TV Review: Orphan Black (Season 5)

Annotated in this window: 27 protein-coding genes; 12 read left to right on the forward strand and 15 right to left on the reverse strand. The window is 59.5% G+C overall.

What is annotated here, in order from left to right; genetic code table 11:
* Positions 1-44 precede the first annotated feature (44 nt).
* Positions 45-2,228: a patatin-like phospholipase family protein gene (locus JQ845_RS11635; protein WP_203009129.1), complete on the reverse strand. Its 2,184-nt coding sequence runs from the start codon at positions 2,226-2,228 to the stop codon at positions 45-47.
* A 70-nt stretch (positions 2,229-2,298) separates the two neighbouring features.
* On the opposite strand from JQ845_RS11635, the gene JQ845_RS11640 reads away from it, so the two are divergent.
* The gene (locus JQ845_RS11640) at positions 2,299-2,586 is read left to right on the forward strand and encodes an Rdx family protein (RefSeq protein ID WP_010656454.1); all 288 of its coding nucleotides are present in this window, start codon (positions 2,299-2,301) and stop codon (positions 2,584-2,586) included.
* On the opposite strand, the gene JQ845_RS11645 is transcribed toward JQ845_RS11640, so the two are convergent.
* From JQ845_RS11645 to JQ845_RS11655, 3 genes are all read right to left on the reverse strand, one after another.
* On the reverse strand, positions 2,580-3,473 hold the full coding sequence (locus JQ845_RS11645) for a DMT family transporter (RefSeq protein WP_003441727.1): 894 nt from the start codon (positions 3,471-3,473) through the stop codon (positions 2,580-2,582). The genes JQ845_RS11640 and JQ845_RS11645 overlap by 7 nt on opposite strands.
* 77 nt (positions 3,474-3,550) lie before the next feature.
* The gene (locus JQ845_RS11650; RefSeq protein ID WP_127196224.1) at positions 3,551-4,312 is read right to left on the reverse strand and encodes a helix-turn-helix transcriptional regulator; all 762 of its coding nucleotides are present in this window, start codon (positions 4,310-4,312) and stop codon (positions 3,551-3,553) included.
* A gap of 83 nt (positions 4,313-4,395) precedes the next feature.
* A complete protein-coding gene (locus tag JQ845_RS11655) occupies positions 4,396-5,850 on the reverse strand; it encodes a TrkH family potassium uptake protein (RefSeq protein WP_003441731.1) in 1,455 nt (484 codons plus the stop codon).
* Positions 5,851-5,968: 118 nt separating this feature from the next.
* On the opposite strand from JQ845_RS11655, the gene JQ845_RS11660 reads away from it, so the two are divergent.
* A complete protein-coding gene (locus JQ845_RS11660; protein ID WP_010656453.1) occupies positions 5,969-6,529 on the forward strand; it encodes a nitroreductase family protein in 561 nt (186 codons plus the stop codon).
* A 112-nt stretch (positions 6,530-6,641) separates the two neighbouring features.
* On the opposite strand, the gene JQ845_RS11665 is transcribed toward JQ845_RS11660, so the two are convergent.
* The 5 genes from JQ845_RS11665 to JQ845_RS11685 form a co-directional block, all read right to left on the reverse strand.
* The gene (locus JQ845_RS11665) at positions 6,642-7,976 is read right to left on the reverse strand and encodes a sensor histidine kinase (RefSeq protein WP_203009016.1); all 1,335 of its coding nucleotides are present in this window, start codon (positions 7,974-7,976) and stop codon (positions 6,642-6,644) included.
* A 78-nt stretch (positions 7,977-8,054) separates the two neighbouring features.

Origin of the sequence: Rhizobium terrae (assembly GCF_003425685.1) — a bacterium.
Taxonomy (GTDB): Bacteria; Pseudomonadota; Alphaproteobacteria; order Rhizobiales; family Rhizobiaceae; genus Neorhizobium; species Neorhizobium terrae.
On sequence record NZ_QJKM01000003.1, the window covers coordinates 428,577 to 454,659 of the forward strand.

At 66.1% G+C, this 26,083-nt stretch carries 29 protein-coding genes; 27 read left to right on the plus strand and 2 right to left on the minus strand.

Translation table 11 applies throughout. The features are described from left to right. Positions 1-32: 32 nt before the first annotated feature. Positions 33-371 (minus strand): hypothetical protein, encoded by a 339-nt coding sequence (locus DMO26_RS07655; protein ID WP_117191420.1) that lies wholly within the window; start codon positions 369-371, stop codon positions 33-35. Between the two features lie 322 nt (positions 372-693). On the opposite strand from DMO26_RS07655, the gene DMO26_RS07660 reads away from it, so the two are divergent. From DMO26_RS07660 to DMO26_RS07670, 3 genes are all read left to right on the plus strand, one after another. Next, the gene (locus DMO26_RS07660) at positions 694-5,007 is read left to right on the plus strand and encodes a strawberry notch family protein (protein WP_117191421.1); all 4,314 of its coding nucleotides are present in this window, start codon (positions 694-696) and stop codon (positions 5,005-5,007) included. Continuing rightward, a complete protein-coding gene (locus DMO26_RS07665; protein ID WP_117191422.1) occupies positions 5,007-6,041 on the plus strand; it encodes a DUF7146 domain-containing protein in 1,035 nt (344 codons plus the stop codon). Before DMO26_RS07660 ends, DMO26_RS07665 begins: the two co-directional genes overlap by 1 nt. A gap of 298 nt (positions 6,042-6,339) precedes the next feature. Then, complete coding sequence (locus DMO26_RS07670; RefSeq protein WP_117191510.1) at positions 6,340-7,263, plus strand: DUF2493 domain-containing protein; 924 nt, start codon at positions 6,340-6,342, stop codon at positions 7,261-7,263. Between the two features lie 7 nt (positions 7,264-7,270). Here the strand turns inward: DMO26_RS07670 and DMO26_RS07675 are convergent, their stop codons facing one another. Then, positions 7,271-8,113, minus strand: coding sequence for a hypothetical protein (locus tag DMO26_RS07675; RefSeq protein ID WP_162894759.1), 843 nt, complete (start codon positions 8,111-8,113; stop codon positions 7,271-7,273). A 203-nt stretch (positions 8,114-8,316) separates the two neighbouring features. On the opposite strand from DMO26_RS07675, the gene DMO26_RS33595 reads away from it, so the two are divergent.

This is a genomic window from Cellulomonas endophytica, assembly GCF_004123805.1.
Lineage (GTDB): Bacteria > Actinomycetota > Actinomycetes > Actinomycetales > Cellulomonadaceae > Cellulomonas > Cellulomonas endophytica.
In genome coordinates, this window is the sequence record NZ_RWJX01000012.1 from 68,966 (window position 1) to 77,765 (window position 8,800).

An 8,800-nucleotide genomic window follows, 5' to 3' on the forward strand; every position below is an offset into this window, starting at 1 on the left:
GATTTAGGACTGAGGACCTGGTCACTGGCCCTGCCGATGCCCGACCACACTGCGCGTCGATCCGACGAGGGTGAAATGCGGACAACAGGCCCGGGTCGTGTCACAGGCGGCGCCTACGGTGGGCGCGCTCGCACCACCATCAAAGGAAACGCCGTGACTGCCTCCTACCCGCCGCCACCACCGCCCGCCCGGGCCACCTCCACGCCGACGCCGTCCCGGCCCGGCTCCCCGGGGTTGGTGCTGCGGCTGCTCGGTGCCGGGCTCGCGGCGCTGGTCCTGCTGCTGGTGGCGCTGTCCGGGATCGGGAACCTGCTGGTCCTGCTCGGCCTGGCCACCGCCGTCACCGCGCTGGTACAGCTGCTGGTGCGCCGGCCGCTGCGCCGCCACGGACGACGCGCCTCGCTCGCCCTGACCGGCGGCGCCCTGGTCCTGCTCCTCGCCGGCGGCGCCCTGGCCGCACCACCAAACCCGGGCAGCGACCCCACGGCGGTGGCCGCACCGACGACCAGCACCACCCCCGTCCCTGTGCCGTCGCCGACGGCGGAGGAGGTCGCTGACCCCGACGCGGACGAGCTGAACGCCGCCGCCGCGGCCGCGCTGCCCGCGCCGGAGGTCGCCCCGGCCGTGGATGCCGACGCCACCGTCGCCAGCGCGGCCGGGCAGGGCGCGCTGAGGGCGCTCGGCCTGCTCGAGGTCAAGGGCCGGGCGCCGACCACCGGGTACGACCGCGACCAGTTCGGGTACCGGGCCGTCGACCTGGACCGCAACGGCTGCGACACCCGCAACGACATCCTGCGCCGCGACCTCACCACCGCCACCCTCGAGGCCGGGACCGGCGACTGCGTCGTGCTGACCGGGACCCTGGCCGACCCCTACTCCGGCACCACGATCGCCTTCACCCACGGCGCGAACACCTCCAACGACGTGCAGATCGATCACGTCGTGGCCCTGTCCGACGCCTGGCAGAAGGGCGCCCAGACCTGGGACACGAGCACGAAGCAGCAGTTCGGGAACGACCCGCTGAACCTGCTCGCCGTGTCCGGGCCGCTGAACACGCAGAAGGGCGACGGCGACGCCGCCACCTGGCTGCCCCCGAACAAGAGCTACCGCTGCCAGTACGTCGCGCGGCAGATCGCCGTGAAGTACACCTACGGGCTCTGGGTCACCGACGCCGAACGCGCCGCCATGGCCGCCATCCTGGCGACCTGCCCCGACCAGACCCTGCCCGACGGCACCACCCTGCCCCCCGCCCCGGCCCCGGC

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The future is most definitely female, and the fifth and final season of Orphan Black means business. With this being our last outing with our beloved Clone Club sestras, it’s no surprise that the stakes are higher than ever, with the pace, storylines and amount of violence escalating dramatically. At the end of last season, we were left with several questions: Who the hell is P.T. Westmoreland, the 100+-year-old founder of Neolution? Will Cosima be cured of her illness? Will Sarah make it off the island? This season, being its last, is all about answers, and they come by the bucket load. We also learn the true crux of the series and of Neolution’s agenda: Kira. We’ve known since the early seasons of Kira’s self-healing and empathy capacities, so it is no wonder that Cosima discovers their plan to harvest her egg cells in order to manipulate a gene called LIN-28A in 1300 surrogates. The idea of using a young pre-pubescent girl’s body in such a way is horrifying, and truly demonstrates the nature of this show and its message: how far is too far in the field of science and biology? However, despite the usual science basis, it never once feels like viewers are in over their heads during this season, finding out on a need-to-know basis, a bit like the clones themselves. And boy, is this season packed. We have Cosima, now cured thanks to Rachel’s rare moment of compassion, stuck on an island and trying to foil Westmoreland’s plans; Sarah attempting to protect Kira from “Auntie Rachel” and going on several missions with Mrs S; Helena still pregnant with her “special babies” and hiding out in a convent with a nun who used to care for her; and Alison going completely off the rails and discovering her true self, albeit with a foul new haircut and keyboard lessons.
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